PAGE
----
Resistance even to this reasonable limit will be rife. Mike Miller, an English teacher at Thomas Jefferson High School for Science and Technology in Alexandria, Va., found this out firsthand when he spearheaded a homework committee to rethink the usual approach. He had read the education research and found a forgotten policy on the county books limiting homework to two hours a night, total, including all classes. “I thought it would be a slam dunk” to put the two-hour cap firmly in place, Miller said.
But immediately, people started balking. “There was a lot of fear in the community,” Miller said. “It’s like jumping off a high dive with your kids’ future. If we reduce homework to two hours or less, is my kid really going to be okay?” In the end, the committee only agreed to a homework ban over school breaks.
Miller’s response is a great model for us all. He decided to limit assignments in his own class to 20 minutes a night (the most allowed for a student with six classes to hit the two-hour max). His students didn’t suddenly fail. Their test scores remained stable. And they started using their more breathable schedule to do more creative, thoughtful work.
That’s the way we will get to a sane work schedule for kids: by simultaneously pursuing changes big and small. Even as we collaboratively press for policy changes at the district or individual school level, all teachers can act now, as individuals, to ease the strain on overworked kids.
As parents and students, we can also organize to make homework the exception rather than the rule. We can insist that every family, teacher and student be allowed to opt out of assignments without penalty to make room for important activities, and we can seek changes that shift practice exercises and assignments into the actual school day.
We’ll know our work is done only when Zak and every other child can clock out, eat dinner, sleep well and stay healthy — the very things needed to engage and learn deeply. That’s the basic standard the law applies to working adults. Let’s do the same for our kids.
Vicki Abeles is the author of the bestseller Beyond Measure: Rescuing an Overscheduled, Overtested, Underestimated Generation, and director and producer of the documentaries “Race to Nowhere” and “Beyond Measure.”
A TIMSS (Trends in Math and Science Study) survey, conducted in 2007, revealed that fourth grader students in countries that set below average levels of homework were more academically successful in math and science than those in countries that set above average levels. In Japan – ranked second in the results table – only three percent of students reported a particularly heavy workload of over three hours a night while a staggering 20 percent of Dutch students – whose scores were in the international top 10 – claimed to do no homework whatsoever. This is in stark contrast to countries like Greece and Thailand, where higher workloads have done nothing to rectify lower scores.
These results are not alone in debunking the myth that homework in any way benefits the academic performance of elementary students. So why, we should ask, are policymakers and educators so hell-bent on enforcing it? In his 2006 publication The Homework Myth, prolific author and outspoken critic of the current educational system Alfie Kohn set out a well argued and evidentially attested thesis saying that the purpose of homework is twofold. Firstly it’s meant to instill an air of competitiveness in children, not only within the physical classroom, but, because of the quantitatively driven approach of policy experts, within the global classroom – against China, Singapore and Finland, for example. Secondly, homework is used as a weapon to combat adults’ inherent mistrust of children, keeping them busy so they don’t run riot. This latter suggestion may baffle belief, but a concerned parent’s response to the suggestion that homework be banned (‘we have to have homework… otherwise the kids won’t have structure and they will just come home and fool around’) attests to its current orthodoxy.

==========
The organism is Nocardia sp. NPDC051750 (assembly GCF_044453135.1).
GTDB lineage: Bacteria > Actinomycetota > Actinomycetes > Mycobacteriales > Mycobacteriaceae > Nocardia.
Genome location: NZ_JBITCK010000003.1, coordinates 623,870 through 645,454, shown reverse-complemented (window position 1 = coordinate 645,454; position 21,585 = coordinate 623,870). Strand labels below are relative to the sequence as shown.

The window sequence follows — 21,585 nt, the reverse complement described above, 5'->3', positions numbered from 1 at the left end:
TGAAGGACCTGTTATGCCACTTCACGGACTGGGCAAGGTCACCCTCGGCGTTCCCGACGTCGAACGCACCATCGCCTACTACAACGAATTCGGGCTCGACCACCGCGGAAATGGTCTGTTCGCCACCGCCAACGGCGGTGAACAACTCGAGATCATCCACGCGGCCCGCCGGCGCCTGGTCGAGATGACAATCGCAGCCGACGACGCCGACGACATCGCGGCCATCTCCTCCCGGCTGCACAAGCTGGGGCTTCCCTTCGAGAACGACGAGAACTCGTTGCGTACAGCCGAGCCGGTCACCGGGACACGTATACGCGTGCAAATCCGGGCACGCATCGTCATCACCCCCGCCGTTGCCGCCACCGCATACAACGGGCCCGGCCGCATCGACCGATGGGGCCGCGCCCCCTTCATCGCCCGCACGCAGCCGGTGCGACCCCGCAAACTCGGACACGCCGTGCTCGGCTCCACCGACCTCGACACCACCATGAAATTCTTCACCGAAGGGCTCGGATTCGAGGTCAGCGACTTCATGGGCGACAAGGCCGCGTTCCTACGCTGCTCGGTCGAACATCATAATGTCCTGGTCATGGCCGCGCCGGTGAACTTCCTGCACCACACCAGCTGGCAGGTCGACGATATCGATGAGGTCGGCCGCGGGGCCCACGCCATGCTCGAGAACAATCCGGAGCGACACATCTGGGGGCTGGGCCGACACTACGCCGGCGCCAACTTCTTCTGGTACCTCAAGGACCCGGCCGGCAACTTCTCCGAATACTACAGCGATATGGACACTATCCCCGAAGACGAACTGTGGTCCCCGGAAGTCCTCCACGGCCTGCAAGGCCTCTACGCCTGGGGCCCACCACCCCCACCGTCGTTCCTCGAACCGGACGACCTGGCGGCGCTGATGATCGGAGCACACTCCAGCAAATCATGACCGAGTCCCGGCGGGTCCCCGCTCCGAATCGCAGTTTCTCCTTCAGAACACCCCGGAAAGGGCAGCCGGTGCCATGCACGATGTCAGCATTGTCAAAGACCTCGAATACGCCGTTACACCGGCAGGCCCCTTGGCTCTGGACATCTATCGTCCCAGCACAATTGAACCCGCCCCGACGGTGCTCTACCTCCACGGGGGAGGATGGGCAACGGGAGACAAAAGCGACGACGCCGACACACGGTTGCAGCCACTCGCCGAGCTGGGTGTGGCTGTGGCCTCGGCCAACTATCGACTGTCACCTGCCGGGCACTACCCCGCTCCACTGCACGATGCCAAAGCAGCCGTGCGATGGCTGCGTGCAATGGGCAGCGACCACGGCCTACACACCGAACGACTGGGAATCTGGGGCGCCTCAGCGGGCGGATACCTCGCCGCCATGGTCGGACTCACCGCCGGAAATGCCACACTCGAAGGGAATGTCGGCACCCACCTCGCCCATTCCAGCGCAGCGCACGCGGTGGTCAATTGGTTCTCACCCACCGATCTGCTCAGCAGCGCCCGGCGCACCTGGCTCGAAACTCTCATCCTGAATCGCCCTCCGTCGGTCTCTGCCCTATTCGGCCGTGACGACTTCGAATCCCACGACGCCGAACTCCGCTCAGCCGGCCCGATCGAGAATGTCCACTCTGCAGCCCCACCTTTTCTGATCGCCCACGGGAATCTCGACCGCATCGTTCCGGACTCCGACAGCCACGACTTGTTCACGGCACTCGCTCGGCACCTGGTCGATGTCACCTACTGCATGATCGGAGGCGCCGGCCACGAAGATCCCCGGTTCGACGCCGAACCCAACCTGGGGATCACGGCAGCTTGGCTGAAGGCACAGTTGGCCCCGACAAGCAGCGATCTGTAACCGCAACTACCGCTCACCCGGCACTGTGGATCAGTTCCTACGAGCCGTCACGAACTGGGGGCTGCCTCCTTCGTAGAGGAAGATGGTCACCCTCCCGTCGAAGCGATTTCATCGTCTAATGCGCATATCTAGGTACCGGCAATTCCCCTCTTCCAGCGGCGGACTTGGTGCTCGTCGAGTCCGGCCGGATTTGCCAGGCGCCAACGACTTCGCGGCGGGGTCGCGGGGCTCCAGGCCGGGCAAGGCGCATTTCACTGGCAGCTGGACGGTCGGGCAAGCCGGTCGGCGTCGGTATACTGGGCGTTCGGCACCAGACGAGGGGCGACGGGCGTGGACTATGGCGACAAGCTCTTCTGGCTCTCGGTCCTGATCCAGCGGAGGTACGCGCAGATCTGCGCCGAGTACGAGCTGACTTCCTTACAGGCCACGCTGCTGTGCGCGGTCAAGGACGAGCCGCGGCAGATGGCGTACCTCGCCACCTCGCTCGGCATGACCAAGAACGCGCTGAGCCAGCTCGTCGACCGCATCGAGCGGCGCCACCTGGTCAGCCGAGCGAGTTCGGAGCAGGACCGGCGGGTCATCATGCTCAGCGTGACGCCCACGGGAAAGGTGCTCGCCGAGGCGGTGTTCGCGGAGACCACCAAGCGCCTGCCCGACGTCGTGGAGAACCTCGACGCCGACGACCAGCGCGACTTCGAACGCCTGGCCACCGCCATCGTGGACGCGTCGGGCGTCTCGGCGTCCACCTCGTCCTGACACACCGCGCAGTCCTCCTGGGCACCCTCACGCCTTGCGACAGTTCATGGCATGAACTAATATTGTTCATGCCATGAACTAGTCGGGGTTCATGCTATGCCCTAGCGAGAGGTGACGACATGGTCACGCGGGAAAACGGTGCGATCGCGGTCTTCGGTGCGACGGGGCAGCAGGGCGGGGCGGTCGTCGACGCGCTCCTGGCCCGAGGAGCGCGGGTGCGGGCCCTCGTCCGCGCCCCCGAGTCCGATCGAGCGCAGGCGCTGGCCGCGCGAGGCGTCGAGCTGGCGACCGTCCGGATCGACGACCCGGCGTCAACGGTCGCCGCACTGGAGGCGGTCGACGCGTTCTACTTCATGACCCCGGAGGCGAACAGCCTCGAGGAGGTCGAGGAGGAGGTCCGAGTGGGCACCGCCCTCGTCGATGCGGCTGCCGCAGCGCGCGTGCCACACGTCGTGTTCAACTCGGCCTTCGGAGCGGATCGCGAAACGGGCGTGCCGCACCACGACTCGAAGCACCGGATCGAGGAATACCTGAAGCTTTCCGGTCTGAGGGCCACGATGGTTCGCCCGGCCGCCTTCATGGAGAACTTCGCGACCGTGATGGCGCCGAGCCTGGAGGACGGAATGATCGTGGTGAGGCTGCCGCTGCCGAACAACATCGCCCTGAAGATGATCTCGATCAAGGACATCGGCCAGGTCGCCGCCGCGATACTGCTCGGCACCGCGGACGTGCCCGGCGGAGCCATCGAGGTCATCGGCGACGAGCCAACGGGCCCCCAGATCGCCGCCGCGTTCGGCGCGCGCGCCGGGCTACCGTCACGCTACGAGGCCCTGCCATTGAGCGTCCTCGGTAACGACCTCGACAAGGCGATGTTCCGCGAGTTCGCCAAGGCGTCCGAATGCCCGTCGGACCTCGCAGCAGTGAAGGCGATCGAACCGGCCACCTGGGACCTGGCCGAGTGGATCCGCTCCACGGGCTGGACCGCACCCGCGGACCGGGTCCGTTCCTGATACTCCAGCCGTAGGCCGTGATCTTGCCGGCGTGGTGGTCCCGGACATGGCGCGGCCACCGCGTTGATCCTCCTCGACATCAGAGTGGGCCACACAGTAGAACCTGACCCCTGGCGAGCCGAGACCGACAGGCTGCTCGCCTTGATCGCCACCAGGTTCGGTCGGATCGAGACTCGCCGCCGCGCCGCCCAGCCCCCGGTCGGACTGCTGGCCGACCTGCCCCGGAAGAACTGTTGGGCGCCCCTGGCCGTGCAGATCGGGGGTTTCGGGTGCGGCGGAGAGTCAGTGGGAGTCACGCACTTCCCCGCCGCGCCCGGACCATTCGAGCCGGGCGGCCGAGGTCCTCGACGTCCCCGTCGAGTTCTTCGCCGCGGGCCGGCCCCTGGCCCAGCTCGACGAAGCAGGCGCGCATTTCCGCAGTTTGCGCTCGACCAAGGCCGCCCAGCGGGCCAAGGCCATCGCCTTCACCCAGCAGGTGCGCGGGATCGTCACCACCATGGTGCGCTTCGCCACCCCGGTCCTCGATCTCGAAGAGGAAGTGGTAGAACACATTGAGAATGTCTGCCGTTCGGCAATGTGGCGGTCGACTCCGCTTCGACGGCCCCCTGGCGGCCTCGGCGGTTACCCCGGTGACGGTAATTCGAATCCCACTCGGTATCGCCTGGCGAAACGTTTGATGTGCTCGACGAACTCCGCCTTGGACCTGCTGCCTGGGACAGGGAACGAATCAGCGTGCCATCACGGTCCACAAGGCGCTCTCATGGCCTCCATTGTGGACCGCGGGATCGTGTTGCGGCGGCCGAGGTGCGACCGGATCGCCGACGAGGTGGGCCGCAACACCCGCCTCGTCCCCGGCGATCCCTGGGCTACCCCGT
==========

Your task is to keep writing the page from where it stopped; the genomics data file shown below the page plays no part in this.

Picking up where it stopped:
The thing about homework is that is doesn’t work. As shown by numerous studies, it brings no educational benefits, acts as a root cause of conflict between children, parents and teachers and has detrimental mental and physical effects on children that, by the fact that they’re avoidable, are absolutely inexcusable. Children are not the only ones to fear the evils of homework though. Teachers, under increasing amounts of pressure to meet targets, cover curricula and achieve grades, are incentivized to set more and more of it and grade more and more of it; something that wouldn’t be so bad if we weren’t so aware of its utter pointlessness.
The most important problem, however, is that homework is more closely associated with punishment than with pleasure. Made to be completed during time that should be spent engaging in creative, playful and recreational pursuits, homework doesn’t even have the courtesy to be enjoyable by nature – as is completely apparent from my students’ faces when I fulfill my duties to the school in setting it for them. And such truth is not surprising when you consider that for homework to be enjoyable, it would have to be everything it’s not: optional instead of mandatory, creative rather than prescribed and objectively appreciated instead of subjectively assessed. Improvement to our children’s education, until we redefine what our definition of education really is, can only be achieved through one thing, its removal.